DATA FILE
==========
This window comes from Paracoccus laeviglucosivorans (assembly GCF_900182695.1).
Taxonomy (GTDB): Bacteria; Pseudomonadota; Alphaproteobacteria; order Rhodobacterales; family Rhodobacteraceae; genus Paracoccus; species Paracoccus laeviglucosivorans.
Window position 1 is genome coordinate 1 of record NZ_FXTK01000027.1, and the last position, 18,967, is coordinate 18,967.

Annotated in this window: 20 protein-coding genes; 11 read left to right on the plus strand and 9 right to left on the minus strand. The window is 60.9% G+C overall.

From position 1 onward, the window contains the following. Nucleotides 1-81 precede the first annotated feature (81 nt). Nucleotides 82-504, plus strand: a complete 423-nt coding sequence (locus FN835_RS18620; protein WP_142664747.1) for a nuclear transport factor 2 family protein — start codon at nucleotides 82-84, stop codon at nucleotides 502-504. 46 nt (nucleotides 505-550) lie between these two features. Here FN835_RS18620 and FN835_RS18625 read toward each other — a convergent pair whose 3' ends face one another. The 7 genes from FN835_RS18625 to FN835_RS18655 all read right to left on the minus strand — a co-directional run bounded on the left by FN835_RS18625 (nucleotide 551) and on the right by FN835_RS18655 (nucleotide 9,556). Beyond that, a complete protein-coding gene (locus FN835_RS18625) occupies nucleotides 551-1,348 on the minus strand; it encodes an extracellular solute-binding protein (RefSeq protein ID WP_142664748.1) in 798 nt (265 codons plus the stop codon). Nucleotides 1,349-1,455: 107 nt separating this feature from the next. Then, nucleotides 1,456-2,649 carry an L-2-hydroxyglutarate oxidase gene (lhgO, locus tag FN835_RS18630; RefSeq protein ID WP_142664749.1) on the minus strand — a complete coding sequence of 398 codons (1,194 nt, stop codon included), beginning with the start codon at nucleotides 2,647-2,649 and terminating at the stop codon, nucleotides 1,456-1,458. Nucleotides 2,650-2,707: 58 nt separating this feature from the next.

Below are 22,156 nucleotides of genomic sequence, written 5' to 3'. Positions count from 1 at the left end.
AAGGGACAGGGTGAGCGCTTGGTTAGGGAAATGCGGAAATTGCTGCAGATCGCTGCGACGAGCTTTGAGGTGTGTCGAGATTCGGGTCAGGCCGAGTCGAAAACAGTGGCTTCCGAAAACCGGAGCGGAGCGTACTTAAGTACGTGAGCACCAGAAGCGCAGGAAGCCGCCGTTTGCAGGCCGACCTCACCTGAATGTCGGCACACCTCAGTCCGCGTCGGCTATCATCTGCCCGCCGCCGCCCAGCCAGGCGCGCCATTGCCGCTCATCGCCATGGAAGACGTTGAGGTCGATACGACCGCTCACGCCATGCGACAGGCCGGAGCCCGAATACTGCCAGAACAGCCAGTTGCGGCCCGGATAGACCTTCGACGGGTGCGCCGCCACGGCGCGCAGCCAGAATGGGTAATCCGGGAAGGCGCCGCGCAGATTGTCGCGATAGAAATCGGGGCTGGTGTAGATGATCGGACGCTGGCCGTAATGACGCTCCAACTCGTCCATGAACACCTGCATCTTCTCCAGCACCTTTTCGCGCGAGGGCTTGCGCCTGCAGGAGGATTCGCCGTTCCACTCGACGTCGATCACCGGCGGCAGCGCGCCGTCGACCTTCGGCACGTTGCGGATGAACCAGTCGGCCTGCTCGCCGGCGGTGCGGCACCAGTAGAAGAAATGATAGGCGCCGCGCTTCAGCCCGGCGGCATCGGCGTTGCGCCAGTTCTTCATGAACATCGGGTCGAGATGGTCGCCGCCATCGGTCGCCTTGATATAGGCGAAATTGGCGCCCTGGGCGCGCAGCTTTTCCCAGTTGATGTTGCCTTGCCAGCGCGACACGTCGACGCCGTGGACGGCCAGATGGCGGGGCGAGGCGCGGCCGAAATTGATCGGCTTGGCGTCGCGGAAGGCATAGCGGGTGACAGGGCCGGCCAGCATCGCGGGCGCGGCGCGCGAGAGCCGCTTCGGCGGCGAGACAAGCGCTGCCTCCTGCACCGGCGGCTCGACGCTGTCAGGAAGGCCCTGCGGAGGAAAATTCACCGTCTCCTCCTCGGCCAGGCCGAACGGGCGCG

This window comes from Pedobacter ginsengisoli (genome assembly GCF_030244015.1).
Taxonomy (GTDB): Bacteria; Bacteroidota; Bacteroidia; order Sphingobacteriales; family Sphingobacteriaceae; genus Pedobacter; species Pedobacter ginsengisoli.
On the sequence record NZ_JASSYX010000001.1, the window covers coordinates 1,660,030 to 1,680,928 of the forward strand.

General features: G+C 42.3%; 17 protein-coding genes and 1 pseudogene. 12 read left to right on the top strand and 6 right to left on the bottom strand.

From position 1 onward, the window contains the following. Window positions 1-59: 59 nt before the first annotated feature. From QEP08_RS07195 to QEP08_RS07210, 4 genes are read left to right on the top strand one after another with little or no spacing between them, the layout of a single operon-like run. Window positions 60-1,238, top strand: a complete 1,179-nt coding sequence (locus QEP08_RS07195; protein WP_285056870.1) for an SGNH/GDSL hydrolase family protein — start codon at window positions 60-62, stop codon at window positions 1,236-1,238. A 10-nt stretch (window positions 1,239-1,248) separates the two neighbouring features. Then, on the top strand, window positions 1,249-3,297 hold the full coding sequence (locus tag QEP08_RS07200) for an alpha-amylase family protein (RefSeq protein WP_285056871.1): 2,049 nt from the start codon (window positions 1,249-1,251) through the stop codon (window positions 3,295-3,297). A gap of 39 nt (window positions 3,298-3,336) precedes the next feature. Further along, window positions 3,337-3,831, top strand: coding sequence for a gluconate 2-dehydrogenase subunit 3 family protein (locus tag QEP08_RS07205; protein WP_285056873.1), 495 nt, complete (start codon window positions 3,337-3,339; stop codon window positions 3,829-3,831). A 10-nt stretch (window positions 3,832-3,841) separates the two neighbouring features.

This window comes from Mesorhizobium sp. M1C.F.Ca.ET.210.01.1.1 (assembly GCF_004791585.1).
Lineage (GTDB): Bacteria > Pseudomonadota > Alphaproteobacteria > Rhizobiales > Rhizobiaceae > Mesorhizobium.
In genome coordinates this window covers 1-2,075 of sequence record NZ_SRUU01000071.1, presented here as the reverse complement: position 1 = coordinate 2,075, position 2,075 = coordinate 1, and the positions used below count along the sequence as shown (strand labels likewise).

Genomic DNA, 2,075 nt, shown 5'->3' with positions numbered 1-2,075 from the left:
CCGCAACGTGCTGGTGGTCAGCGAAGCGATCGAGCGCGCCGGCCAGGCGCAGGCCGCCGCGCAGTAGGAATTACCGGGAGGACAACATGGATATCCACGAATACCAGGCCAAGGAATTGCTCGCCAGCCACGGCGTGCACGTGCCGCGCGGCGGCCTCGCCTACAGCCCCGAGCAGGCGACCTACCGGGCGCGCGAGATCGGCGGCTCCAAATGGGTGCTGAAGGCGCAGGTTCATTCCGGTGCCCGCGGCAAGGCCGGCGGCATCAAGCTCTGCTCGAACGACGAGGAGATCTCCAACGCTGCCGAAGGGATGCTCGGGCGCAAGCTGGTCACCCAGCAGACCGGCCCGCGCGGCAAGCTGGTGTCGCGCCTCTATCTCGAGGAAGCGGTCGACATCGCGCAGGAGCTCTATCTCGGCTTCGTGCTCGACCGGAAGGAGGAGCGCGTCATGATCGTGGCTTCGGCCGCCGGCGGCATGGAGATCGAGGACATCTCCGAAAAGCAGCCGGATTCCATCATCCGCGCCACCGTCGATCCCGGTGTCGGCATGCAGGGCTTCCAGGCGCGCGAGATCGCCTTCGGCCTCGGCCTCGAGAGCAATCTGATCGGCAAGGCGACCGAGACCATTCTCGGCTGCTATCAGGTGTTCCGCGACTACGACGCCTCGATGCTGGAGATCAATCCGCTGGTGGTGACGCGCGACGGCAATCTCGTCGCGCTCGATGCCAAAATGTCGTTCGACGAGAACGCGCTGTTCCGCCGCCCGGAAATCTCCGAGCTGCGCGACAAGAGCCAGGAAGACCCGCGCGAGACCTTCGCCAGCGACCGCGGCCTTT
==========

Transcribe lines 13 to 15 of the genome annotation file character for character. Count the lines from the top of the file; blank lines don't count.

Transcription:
This window comes from Mesorhizobium sp. M1C.F.Ca.ET.210.01.1.1 (assembly GCF_004791585.1).
Lineage (GTDB): Bacteria > Pseudomonadota > Alphaproteobacteria > Rhizobiales > Rhizobiaceae > Mesorhizobium.
In genome coordinates this window covers 1-2,075 of sequence record NZ_SRUU01000071.1, presented here as the reverse complement: position 1 = coordinate 2,075, position 2,075 = coordinate 1, and the positions used below count along the sequence as shown (strand labels likewise).